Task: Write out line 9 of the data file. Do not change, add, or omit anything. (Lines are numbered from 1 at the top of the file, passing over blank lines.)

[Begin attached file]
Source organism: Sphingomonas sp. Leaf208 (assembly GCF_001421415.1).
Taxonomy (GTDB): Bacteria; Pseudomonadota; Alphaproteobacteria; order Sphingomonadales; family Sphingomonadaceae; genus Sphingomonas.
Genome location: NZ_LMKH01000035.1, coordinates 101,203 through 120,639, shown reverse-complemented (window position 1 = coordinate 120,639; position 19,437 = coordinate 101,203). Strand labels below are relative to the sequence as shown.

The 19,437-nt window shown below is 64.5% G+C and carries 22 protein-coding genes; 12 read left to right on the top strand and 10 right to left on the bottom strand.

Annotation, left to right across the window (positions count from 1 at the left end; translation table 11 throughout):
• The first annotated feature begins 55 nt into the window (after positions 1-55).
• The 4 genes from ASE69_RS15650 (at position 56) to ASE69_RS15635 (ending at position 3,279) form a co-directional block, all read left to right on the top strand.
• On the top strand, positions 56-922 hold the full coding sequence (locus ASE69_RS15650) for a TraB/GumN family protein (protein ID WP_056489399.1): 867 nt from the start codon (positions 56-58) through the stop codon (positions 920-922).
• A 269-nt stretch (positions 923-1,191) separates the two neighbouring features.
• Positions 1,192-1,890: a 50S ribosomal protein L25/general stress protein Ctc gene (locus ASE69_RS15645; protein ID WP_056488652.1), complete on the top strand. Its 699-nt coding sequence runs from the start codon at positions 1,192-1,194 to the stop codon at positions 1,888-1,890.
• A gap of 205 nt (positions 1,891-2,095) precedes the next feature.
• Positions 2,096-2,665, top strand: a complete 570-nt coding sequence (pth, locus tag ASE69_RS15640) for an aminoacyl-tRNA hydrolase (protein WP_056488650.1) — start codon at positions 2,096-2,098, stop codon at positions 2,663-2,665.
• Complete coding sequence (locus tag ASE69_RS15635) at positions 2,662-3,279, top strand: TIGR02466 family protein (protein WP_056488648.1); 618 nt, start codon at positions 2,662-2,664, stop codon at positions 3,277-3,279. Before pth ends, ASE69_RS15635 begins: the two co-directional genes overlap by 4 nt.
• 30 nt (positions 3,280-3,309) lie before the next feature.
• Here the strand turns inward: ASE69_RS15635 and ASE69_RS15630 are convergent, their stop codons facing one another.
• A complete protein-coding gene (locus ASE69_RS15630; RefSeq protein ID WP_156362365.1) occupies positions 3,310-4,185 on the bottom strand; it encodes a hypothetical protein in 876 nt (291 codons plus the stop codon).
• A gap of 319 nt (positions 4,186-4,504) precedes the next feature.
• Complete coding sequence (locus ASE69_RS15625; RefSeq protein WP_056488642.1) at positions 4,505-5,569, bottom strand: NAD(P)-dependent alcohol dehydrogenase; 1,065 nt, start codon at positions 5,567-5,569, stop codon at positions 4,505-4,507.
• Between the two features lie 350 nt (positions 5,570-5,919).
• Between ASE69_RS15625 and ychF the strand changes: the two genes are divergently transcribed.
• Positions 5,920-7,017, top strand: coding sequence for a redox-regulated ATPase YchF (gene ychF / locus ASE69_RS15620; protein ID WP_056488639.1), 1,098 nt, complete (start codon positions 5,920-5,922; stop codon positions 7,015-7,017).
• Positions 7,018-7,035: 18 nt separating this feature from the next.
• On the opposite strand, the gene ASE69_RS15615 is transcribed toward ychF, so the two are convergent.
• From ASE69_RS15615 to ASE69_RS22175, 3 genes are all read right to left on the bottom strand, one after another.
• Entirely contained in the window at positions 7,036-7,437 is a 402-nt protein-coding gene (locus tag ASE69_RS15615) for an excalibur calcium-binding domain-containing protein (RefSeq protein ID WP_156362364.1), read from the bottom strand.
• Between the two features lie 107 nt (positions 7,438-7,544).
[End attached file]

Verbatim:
• A 269-nt stretch (positions 923-1,191) separates the two neighbouring features.